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I'm learning UNIX/LINUX shell scripting and trying to think about it appropriate usage?

The only thing that comes into mind - it'll be nice for let's say backup operations and logs management....But I'm sure it goes way beyond that...or is it? I'm sure there are people on this server who use Shell scripting on the daily basis. Can you tell me what do you use it for in your organization/business?


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also a great thing is that you don't need large dependencies to get things done (ie perl, python, etc). You can usually use most shell utilities combined in a shell script to get alot done on most any newly installed Unix derivative or think of embedded systems (ie TinyBSD/NanoBSD, embedded linux, etc) –  lsthree Nov 22 '10 at 4:25

7 Answers 7

up vote 3 down vote accepted

You can do quite everything in shell, but it is easy to write ugly and slow scripts.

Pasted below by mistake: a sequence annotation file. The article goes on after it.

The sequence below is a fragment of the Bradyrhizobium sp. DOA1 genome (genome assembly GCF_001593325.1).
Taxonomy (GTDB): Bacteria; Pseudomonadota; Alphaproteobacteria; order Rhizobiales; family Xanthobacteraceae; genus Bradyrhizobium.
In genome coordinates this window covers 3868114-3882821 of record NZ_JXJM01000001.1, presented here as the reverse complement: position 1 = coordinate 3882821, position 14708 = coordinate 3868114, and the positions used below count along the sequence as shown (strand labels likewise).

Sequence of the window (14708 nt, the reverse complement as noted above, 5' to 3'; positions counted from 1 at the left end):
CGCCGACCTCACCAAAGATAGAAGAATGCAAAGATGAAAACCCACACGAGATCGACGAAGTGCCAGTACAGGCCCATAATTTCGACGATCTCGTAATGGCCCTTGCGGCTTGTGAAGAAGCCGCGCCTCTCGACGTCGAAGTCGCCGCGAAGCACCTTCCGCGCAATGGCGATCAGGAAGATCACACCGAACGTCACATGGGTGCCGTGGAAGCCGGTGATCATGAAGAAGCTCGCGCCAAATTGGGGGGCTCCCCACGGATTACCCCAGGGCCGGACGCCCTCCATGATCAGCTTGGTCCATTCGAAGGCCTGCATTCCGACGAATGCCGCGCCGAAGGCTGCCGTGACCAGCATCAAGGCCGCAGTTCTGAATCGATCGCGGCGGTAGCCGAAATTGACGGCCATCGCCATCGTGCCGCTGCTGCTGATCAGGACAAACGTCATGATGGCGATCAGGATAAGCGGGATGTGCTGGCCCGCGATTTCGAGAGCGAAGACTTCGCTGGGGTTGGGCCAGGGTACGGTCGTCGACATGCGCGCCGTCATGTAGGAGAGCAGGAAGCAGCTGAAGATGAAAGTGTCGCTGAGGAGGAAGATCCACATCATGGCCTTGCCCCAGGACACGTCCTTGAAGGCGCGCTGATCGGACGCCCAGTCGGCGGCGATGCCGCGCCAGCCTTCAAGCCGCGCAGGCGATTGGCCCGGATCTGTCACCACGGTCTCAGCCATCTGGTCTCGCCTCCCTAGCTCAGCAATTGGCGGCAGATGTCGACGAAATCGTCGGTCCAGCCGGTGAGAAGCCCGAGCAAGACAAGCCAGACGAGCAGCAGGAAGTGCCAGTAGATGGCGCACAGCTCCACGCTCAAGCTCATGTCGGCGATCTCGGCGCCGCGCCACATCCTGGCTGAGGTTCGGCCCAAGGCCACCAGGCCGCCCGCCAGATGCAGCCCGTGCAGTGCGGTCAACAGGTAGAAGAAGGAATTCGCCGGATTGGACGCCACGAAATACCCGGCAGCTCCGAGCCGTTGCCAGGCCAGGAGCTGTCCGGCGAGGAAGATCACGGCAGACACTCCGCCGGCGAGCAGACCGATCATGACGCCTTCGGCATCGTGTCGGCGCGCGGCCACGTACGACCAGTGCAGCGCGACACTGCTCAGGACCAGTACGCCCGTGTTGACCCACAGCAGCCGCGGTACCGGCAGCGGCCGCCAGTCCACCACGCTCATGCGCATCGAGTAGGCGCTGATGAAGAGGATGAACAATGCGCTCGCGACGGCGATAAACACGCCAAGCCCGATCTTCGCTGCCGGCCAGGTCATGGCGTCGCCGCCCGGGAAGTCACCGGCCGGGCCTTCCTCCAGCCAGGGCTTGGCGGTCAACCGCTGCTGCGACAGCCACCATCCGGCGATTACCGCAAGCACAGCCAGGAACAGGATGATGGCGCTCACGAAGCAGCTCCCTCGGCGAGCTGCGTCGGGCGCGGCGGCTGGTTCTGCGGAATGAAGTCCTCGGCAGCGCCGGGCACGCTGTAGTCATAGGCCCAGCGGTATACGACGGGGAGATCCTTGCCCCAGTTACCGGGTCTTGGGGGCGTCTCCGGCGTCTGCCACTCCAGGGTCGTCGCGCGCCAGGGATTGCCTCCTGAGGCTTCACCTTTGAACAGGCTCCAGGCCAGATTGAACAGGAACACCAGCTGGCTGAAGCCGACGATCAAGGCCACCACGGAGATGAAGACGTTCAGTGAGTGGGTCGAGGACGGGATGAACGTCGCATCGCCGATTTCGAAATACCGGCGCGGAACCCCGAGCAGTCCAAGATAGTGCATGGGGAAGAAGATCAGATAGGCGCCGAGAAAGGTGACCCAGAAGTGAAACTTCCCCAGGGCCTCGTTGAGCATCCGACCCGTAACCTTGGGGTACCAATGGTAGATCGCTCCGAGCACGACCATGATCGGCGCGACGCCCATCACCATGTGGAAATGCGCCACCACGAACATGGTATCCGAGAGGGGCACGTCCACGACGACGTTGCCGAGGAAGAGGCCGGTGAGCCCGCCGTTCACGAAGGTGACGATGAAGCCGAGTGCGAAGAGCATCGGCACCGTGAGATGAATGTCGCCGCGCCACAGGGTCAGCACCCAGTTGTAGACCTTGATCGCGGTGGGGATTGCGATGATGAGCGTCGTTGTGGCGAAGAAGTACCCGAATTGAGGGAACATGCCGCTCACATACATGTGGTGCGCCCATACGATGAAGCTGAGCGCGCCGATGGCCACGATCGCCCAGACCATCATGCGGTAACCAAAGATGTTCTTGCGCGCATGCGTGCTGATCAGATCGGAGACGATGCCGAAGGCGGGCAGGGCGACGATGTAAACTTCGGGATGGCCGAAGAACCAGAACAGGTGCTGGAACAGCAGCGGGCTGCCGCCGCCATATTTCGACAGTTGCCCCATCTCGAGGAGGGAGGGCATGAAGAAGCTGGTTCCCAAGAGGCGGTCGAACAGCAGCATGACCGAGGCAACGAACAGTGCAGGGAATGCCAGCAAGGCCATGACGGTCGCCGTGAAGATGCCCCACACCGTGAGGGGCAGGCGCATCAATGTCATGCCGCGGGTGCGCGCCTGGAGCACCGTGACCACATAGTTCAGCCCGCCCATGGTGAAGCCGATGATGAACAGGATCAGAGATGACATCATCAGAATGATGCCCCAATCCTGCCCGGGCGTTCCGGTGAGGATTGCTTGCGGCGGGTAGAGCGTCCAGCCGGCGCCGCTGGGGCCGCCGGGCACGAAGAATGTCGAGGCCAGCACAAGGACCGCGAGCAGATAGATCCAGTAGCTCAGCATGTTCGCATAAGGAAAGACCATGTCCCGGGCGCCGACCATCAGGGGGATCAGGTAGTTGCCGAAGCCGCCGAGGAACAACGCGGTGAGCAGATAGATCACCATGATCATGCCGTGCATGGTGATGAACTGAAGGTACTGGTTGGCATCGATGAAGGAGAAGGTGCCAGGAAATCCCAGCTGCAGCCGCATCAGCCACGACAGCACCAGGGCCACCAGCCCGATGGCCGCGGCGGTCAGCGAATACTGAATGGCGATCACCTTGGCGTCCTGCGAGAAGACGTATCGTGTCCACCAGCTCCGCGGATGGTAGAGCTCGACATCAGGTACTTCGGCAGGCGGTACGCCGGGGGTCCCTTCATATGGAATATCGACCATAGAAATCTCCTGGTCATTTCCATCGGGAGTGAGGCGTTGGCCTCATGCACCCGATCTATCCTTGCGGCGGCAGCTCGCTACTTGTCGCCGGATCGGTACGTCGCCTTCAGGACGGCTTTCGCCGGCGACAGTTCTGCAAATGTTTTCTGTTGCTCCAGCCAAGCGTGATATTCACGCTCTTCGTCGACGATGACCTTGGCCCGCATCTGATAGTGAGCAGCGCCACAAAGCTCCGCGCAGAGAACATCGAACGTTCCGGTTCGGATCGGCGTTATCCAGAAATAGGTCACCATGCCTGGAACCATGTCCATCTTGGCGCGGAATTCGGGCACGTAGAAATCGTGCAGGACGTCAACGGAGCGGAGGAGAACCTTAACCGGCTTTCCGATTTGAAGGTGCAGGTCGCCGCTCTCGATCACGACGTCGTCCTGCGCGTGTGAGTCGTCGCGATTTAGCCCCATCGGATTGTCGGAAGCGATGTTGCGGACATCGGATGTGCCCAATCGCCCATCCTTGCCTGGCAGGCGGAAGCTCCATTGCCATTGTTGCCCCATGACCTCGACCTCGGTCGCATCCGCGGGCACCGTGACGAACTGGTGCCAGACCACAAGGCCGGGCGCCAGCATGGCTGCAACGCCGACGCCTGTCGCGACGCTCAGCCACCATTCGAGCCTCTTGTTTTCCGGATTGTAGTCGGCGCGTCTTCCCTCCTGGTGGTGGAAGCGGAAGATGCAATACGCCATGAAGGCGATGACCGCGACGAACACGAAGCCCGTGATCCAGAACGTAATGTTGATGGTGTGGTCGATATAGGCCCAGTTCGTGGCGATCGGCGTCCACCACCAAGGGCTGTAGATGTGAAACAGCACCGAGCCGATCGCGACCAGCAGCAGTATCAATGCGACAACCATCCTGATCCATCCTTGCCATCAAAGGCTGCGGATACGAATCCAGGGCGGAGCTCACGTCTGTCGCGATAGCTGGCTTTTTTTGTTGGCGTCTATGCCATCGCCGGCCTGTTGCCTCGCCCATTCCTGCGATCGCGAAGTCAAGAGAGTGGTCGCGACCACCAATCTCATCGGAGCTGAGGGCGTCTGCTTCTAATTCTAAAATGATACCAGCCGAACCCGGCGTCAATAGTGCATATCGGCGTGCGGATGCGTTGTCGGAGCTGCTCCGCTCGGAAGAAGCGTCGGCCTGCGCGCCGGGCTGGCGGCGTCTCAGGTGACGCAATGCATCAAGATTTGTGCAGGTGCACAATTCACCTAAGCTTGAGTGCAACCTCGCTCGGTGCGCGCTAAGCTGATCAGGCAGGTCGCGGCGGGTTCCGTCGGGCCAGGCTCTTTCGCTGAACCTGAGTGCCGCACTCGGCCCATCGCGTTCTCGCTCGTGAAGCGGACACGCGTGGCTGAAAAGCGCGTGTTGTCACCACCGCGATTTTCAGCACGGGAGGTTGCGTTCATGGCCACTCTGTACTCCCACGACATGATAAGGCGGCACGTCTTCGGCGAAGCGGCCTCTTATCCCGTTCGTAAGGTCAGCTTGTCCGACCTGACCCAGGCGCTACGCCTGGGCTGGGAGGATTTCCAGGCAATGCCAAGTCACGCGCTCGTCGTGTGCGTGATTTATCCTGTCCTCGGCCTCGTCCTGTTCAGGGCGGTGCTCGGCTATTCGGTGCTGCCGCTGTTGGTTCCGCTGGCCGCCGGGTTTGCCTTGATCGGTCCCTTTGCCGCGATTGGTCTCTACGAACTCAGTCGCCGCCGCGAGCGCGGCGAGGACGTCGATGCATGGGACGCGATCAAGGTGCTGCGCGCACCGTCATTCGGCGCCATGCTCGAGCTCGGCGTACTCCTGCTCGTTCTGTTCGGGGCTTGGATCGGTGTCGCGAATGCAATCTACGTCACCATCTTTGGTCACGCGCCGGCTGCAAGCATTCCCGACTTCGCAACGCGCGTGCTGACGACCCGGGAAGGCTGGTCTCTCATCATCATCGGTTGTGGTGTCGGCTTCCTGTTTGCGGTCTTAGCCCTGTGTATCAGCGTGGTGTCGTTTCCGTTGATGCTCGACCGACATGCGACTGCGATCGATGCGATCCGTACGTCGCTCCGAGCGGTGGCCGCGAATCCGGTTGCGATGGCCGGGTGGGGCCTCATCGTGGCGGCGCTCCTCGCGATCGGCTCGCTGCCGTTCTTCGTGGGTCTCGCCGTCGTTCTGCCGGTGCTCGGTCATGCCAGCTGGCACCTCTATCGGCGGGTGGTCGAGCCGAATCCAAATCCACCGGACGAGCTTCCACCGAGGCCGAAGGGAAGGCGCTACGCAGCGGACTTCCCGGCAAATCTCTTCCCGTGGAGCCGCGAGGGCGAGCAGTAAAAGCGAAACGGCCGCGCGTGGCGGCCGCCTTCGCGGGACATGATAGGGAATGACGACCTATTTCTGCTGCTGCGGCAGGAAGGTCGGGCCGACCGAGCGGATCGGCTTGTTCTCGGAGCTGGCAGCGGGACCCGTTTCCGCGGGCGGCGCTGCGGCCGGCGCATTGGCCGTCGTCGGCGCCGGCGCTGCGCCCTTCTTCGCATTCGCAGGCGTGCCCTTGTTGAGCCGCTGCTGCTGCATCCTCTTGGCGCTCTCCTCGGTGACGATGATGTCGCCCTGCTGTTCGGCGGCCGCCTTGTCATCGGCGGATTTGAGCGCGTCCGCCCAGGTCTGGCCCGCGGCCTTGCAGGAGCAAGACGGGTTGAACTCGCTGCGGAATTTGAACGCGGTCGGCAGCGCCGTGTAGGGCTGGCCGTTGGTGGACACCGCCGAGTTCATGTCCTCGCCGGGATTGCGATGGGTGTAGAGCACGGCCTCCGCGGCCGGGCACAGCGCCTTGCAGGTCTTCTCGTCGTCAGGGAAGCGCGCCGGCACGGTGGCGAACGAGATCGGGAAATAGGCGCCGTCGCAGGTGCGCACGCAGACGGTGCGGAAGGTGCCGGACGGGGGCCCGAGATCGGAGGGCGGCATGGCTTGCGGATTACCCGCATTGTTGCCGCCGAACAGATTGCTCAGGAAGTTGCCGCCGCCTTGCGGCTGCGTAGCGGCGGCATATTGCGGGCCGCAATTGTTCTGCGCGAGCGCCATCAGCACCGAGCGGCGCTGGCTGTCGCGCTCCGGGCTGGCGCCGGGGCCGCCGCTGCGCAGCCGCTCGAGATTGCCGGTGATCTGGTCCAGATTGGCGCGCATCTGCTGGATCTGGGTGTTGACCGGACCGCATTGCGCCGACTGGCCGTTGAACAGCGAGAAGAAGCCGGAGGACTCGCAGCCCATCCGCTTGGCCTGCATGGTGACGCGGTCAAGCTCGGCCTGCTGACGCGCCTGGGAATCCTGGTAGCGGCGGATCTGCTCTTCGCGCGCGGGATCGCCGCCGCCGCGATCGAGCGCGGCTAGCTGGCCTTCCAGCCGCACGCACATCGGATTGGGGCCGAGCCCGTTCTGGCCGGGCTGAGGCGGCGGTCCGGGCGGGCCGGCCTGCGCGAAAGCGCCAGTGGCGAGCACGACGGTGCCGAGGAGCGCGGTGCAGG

First domain of expertise of shells is to start and combine other programs. This is exceptionally well suited for:

  • file manipulations: list, move, copy, compress, archive
  • text lines manipulation: filter (grep), modify (sed), delete lines (sed), combine files (paste), sort (sort), unify (sort -u)

All those operation are NOT shell operation, but the shell is the glue that put them all together.

  • file operations are generally combined with flow control instructions (while, if, for)
  • line operations are combined with pipes | and named pipe mkfifo
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Why use shell scripts

Basically, there are any number of tasks related to backup, maintenance, etc. that need to be automated, and shell scripts do that.

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Things you can do in less than 20 lines with shell commands.

I personally use it to batch miscellaneous daily/weekly commands and start up long running processes. They can be unwieldy and hard to debug when they get big. Unknown variables evaluate to empty strings (icky).